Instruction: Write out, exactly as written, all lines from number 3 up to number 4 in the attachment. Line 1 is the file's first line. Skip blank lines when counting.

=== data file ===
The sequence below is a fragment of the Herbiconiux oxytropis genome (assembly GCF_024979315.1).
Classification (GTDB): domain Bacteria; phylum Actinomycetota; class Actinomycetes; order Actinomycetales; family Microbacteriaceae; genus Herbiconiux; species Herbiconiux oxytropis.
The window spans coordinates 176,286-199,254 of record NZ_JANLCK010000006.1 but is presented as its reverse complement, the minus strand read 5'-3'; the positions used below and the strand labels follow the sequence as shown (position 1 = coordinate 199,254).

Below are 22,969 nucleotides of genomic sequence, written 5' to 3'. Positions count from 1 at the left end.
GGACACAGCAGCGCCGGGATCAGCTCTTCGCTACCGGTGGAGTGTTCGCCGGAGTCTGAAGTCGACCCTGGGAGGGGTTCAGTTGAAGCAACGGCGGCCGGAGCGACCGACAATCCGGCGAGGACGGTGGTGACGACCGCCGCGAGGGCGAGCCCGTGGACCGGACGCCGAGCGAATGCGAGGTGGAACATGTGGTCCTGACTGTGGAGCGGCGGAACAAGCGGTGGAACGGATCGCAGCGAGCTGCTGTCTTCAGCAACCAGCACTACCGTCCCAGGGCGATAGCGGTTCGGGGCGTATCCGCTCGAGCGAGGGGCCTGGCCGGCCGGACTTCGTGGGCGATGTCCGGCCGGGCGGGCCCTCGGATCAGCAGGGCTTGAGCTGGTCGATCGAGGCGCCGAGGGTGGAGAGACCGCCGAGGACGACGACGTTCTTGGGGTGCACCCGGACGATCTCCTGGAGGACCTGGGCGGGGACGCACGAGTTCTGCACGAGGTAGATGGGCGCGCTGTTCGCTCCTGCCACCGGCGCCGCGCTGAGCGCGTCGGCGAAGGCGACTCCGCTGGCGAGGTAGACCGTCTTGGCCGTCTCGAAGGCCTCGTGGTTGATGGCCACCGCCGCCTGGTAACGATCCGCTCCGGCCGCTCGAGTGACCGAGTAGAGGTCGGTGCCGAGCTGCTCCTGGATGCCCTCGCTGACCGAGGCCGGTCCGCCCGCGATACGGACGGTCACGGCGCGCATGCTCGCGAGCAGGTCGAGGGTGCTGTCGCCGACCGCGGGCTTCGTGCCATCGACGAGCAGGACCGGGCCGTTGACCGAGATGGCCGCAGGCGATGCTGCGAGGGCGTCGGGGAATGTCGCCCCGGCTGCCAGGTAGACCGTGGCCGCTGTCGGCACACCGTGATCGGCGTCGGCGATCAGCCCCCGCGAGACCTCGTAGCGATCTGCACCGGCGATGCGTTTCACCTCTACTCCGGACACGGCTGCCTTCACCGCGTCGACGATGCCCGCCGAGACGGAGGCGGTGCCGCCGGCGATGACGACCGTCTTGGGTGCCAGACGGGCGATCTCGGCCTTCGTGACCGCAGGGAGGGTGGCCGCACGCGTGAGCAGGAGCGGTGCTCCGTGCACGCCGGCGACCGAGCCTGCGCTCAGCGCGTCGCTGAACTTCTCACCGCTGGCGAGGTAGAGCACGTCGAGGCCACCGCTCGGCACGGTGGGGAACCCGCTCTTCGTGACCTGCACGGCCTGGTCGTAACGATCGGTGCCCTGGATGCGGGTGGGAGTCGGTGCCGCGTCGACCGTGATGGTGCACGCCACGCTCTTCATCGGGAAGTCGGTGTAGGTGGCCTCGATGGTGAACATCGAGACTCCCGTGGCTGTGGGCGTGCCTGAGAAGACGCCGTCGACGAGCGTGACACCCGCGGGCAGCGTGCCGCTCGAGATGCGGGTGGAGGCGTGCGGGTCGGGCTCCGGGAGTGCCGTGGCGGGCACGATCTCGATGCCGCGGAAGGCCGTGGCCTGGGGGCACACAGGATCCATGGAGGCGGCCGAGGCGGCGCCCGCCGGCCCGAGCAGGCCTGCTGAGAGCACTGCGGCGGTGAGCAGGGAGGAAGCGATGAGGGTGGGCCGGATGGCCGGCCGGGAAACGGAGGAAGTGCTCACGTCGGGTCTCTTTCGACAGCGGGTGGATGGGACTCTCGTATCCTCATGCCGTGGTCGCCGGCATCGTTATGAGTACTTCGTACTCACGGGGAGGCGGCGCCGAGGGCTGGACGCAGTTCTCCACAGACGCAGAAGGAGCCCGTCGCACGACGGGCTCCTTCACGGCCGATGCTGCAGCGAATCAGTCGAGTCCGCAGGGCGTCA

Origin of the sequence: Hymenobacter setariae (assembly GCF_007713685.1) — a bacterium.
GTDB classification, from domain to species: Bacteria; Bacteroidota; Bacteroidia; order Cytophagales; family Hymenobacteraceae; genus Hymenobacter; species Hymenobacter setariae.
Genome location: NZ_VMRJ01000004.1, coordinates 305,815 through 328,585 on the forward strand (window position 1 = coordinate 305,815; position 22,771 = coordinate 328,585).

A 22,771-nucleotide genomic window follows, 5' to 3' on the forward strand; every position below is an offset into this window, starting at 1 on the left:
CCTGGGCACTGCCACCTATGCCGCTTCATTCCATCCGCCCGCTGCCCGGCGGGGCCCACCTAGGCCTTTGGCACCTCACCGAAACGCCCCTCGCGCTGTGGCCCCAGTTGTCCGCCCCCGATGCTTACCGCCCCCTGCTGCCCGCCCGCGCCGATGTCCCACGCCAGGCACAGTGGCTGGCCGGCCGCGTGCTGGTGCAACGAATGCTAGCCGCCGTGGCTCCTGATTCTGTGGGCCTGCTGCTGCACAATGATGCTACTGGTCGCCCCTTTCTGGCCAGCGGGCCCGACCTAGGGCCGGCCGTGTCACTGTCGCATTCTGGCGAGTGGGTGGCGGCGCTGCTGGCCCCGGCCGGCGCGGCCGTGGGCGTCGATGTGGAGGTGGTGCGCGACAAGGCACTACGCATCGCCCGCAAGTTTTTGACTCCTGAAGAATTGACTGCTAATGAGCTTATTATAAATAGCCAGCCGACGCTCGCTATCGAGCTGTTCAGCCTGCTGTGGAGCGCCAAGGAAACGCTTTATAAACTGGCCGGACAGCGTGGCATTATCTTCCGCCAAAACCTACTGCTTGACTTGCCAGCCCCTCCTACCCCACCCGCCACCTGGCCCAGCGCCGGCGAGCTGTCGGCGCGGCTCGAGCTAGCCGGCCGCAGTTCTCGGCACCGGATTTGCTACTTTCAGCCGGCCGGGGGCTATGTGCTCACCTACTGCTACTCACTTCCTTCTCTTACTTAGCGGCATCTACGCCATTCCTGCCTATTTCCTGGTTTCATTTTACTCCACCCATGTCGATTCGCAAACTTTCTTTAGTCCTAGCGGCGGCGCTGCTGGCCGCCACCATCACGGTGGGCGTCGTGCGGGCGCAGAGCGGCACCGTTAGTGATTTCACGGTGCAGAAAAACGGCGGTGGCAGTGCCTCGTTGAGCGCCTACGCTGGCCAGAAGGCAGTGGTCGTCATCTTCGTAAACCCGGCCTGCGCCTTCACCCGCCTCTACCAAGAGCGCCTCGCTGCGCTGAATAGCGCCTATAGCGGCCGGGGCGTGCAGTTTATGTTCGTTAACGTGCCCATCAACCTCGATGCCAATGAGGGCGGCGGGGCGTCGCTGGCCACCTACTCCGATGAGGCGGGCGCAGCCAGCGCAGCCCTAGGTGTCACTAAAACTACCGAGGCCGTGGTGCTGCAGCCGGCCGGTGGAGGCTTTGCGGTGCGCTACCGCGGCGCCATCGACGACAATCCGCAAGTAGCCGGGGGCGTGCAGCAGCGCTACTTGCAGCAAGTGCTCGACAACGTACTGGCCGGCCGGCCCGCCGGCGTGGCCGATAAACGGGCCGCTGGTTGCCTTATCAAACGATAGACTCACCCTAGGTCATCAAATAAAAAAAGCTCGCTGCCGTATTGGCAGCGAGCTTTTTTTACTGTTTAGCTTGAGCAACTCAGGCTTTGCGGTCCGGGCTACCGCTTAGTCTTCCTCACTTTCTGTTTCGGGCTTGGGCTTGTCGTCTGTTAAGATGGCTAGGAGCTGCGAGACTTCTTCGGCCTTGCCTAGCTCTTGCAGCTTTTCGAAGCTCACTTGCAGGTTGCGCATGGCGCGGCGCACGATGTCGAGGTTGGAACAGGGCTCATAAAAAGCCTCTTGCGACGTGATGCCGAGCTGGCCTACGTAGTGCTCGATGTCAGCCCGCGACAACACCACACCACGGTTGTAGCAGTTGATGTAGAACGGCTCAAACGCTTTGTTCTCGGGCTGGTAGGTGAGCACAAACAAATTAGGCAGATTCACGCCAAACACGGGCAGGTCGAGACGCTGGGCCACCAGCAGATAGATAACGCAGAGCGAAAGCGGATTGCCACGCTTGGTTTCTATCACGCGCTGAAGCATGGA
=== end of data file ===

The window spans coordinates 176,286-199,254 of record NZ_JANLCK010000006.1 but is presented as its reverse complement, the minus strand read 5'-3'; the positions used below and the strand labels follow the sequence as shown (position 1 = coordinate 199,254).

Below are 22,969 nucleotides of genomic sequence, written 5' to 3'. Positions count from 1 at the left end.